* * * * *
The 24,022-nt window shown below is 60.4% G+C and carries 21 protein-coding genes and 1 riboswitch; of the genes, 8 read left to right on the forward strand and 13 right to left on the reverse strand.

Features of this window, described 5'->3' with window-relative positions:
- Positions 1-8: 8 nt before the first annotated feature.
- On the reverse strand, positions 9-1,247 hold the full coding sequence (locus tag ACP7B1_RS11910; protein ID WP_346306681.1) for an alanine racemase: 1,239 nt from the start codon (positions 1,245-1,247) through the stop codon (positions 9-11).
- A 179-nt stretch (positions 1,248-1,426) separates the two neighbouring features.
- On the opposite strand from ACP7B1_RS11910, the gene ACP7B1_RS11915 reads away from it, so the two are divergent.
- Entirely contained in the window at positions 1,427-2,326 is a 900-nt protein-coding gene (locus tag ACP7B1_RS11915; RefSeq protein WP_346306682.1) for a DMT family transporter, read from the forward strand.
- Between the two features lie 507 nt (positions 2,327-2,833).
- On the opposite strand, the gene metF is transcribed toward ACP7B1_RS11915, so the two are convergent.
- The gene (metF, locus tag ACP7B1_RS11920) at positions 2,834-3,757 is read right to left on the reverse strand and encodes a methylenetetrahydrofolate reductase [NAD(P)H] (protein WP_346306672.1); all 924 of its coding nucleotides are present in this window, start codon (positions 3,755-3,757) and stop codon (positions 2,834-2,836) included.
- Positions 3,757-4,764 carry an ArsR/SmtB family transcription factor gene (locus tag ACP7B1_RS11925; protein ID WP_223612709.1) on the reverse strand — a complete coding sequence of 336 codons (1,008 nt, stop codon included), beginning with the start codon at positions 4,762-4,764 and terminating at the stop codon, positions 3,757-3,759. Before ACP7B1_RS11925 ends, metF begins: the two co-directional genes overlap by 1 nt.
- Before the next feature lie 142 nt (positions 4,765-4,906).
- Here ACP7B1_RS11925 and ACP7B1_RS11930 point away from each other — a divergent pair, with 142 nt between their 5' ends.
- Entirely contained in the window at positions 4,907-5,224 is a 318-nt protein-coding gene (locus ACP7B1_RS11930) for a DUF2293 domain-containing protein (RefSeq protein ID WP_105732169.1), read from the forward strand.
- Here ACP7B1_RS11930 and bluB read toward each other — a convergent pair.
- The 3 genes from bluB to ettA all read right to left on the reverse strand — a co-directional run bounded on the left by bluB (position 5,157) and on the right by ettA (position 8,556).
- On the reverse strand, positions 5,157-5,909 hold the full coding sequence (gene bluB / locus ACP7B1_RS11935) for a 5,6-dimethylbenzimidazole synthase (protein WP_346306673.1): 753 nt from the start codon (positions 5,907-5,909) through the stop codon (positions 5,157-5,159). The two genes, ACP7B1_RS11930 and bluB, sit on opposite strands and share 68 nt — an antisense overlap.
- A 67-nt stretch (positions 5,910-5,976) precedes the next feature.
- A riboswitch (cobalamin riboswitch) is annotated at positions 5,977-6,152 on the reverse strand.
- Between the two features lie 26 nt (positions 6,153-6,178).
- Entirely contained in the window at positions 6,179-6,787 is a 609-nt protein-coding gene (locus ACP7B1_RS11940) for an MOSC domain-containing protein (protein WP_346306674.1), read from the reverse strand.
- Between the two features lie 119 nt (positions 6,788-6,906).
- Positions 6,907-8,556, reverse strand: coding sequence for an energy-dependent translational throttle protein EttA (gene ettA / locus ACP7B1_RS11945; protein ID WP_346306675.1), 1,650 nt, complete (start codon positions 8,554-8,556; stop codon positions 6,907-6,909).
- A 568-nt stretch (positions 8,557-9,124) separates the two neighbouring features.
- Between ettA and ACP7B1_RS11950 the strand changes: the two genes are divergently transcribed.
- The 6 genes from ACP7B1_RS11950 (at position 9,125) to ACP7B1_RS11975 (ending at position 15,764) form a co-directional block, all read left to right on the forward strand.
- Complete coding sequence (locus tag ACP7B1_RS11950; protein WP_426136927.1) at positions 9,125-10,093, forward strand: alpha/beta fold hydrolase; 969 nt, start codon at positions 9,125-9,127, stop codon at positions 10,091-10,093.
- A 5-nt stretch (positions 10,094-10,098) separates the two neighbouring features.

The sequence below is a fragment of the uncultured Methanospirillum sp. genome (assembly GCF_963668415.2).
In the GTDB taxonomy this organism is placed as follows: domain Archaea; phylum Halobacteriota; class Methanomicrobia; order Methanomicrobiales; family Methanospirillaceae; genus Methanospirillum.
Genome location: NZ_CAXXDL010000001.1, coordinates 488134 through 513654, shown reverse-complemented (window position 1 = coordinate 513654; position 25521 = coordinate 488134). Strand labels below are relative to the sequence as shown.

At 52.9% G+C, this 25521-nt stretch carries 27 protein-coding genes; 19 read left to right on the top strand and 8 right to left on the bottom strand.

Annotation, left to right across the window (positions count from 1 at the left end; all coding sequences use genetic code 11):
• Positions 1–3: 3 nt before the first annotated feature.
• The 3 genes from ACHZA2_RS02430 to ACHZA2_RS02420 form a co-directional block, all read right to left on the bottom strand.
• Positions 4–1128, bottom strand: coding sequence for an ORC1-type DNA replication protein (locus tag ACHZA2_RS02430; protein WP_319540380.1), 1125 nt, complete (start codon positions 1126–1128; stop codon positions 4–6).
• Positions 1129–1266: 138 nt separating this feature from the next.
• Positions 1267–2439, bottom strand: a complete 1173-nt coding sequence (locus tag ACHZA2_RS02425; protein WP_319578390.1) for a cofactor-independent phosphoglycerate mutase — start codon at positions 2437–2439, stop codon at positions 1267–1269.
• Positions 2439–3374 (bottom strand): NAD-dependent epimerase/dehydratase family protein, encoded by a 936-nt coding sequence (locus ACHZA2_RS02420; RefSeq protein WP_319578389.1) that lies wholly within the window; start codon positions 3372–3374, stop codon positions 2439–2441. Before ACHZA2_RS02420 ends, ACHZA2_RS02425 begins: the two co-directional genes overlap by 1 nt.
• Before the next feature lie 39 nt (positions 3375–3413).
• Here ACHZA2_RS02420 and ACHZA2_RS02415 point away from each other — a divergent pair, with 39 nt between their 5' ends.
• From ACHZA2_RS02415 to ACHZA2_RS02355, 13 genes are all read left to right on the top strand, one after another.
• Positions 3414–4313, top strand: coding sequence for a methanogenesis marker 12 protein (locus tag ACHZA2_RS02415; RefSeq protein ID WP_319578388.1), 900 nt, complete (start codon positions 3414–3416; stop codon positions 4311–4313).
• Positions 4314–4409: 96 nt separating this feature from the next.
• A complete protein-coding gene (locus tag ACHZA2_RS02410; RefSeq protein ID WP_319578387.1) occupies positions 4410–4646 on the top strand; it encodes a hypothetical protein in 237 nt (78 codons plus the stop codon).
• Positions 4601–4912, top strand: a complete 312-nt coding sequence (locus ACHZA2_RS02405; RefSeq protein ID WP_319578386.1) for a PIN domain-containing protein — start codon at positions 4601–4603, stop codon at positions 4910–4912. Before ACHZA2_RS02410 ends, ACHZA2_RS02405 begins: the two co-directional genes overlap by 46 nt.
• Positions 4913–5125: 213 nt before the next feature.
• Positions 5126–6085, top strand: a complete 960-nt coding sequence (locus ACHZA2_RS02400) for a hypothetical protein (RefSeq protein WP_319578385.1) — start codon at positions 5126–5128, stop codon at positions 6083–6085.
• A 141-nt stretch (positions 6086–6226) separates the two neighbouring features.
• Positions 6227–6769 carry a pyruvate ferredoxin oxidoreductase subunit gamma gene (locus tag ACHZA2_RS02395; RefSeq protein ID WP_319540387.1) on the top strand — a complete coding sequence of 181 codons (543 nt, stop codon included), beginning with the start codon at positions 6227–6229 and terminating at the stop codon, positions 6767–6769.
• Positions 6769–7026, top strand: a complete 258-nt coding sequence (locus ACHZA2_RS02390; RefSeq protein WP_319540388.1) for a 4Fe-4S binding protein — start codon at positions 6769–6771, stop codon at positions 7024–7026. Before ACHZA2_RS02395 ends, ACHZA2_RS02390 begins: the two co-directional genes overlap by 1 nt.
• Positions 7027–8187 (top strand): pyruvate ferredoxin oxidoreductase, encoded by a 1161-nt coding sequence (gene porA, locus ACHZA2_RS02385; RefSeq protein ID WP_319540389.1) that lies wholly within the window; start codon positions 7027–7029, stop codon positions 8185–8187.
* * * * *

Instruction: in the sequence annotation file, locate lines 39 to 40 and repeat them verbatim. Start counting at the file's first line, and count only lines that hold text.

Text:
• Positions 2439–3374 (bottom strand): NAD-dependent epimerase/dehydratase family protein, encoded by a 936-nt coding sequence (locus ACHZA2_RS02420; RefSeq protein WP_319578389.1) that lies wholly within the window; start codon positions 3372–3374, stop codon positions 2439–2441. Before ACHZA2_RS02420 ends, ACHZA2_RS02425 begins: the two co-directional genes overlap by 1 nt.
• Before the next feature lie 39 nt (positions 3375–3413).